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A longtime favorite New Year's tradition is wearing a pair of glasses in the shape of the New Year being celebrated. The glasses originated in the early 1990s, when they were sold in Times Square. They quickly grew popular during the 1990s, and were a common sight during the 2000s. Of course, making New Year's Eve party glasses was a lot easier for these initial decades, when the lenses could simply be inserted in the two nines or zeroes of the New Year. 2010 was a little more challenging, but a quick solution was found. All that designers needed to do was shift the glasses to the right a smidgen and use the number one as a nosepiece. Now that 2011 is around the corner, making New Year's party glasses is a lot trickier. Manufacturers initially struggled with the task of making a fashionable pair of glasses from the number 2011, but it looks like they have pulled it off.
Designers took a variety of routes when creating glasses for 2011. Many chose to insert one lens in the only zero of 2011, and the second lens in the first one. This design works out okay, as long as the numbers are wide and rectangular shaped. Another common design consists of one lens in the zero and the other in between the zero and the first one. This style is more accommodating for rounded numbers than the boxier version with the lens in the one.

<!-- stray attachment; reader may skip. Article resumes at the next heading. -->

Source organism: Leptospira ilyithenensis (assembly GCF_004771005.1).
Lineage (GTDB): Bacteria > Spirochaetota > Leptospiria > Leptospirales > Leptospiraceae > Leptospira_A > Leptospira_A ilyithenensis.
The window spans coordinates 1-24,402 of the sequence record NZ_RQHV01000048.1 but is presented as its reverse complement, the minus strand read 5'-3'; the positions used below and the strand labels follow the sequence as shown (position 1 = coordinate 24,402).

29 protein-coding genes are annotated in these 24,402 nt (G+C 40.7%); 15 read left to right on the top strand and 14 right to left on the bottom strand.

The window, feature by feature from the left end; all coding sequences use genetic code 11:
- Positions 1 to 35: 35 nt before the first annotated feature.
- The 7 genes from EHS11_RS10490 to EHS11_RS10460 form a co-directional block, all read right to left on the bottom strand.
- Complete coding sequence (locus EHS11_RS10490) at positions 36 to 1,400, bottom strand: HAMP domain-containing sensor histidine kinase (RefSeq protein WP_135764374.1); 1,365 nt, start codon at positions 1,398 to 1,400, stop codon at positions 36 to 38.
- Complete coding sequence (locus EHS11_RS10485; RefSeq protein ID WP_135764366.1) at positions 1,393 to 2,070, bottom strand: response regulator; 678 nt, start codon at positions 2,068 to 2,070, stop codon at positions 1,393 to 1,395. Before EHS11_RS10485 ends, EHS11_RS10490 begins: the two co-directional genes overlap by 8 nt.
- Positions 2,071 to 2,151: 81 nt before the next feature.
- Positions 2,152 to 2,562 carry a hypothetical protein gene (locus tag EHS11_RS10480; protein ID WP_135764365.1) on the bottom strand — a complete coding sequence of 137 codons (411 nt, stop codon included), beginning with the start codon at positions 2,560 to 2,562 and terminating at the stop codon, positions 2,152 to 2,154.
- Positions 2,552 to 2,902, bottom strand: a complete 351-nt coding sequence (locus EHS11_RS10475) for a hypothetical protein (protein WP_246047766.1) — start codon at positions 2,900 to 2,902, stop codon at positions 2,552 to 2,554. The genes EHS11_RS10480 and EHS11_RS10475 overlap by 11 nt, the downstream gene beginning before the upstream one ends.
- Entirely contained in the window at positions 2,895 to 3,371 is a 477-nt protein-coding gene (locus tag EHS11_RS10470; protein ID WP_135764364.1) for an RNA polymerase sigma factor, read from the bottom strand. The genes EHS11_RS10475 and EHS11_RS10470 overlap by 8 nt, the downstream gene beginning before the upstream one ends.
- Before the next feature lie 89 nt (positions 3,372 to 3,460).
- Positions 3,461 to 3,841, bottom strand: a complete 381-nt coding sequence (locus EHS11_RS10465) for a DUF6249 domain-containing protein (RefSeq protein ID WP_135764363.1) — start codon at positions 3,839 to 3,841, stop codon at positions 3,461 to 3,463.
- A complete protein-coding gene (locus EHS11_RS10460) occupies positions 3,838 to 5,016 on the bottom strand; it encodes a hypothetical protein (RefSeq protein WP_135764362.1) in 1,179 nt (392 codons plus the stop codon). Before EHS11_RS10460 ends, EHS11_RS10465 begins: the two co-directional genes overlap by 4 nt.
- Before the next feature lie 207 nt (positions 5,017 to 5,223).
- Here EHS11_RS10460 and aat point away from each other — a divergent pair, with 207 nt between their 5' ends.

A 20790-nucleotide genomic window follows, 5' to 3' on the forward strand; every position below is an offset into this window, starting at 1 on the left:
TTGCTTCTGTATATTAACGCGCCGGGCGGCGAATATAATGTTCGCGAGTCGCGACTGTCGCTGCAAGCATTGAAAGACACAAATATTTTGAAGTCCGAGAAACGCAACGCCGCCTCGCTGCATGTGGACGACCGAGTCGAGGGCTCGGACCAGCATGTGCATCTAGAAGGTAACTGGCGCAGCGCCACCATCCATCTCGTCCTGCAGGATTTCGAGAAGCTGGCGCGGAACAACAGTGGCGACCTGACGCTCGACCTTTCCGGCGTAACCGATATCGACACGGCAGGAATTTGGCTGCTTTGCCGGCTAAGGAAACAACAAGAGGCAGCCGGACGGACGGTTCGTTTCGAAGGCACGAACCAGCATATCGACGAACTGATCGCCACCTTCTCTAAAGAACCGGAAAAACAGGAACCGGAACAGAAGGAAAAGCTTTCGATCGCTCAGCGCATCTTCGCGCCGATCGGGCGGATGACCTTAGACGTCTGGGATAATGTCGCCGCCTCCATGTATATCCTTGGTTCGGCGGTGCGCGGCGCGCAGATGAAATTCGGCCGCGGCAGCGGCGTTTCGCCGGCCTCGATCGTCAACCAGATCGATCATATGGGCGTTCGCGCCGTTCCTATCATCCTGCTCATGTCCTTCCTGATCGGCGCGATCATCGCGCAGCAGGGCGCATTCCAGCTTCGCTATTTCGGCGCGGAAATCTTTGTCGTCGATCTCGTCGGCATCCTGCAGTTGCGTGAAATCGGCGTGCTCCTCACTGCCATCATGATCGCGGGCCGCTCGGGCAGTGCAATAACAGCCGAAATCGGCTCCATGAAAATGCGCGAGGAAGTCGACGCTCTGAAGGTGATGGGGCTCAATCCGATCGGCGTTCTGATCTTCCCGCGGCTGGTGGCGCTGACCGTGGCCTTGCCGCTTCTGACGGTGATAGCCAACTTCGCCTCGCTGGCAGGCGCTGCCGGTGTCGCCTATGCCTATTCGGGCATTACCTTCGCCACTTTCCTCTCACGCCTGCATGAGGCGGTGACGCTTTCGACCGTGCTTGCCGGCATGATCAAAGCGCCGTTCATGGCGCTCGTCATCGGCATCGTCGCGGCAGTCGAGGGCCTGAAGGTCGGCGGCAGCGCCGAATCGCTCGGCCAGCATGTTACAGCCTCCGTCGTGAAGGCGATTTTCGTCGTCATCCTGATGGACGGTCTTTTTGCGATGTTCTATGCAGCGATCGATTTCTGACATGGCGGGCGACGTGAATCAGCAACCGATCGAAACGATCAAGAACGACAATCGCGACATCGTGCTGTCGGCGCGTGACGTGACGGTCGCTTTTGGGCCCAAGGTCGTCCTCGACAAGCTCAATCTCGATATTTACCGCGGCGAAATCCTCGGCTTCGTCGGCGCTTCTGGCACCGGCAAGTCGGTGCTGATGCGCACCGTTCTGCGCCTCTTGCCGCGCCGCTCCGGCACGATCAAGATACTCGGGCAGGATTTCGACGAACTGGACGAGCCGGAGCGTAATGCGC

Increase in Demand
In spite of the slightly awkward new shape of the New Year's Eve party glasses, the demand for these accessories is higher than ever. Like confetti and Auld Lang Sign, donning New Year's party glasses has become an important tradition for partygoers. The astronomical sale of these glasses in past years is one of the reasons that manufacturers were so devoted to coming up with a working design for 2011. And the glasses aren’t just used for New Year's Eve anymore. Turns out, these glasses are also very popular with high school and college graduates who wear them to their graduation parties.
It is a good thing that the manufacturers were so determined to come out with a new design because there were many who thought the odds were against them. Many people began mourning the end of New Year's Eve party glasses already in 2009. And they did so again in 2010. But as we now know, as long as the glasses remain popular, designers will find a way to make them work each year.
Sara Roberts is a content contributor for Just Eyewear, a prescription eyeglasses and prescription sunglasses retailer.